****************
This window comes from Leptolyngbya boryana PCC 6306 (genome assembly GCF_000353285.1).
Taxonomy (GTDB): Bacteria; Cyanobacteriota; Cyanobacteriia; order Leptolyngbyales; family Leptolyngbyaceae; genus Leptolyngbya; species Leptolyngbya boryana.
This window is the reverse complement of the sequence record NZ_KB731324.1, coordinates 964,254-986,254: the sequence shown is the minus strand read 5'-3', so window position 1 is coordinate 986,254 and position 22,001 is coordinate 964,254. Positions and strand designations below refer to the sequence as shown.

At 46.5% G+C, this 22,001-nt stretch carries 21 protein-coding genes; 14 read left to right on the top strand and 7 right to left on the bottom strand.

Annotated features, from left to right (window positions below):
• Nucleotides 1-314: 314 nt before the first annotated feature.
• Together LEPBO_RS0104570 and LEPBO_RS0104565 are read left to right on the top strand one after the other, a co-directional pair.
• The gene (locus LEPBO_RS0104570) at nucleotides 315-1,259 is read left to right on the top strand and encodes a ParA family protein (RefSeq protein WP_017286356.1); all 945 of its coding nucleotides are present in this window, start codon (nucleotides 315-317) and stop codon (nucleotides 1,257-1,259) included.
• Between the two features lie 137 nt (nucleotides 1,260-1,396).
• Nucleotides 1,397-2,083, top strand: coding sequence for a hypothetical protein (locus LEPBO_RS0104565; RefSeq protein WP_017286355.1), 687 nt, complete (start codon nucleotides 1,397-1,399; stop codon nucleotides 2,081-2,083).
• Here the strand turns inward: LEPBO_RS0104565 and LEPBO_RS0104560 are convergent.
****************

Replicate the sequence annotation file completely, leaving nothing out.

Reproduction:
This window comes from Leptolyngbya boryana PCC 6306 (genome assembly GCF_000353285.1).
Taxonomy (GTDB): Bacteria; Cyanobacteriota; Cyanobacteriia; order Leptolyngbyales; family Leptolyngbyaceae; genus Leptolyngbya; species Leptolyngbya boryana.
This window is the reverse complement of the sequence record NZ_KB731324.1, coordinates 964,254-986,254: the sequence shown is the minus strand read 5'-3', so window position 1 is coordinate 986,254 and position 22,001 is coordinate 964,254. Positions and strand designations below refer to the sequence as shown.

At 46.5% G+C, this 22,001-nt stretch carries 21 protein-coding genes; 14 read left to right on the top strand and 7 right to left on the bottom strand.

Annotated features, from left to right (window positions below):
• Nucleotides 1-314: 314 nt before the first annotated feature.
• Together LEPBO_RS0104570 and LEPBO_RS0104565 are read left to right on the top strand one after the other, a co-directional pair.
• The gene (locus LEPBO_RS0104570) at nucleotides 315-1,259 is read left to right on the top strand and encodes a ParA family protein (RefSeq protein WP_017286356.1); all 945 of its coding nucleotides are present in this window, start codon (nucleotides 315-317) and stop codon (nucleotides 1,257-1,259) included.
• Between the two features lie 137 nt (nucleotides 1,260-1,396).
• Nucleotides 1,397-2,083, top strand: coding sequence for a hypothetical protein (locus LEPBO_RS0104565; RefSeq protein WP_017286355.1), 687 nt, complete (start codon nucleotides 1,397-1,399; stop codon nucleotides 2,081-2,083).
• Here the strand turns inward: LEPBO_RS0104565 and LEPBO_RS0104560 are convergent.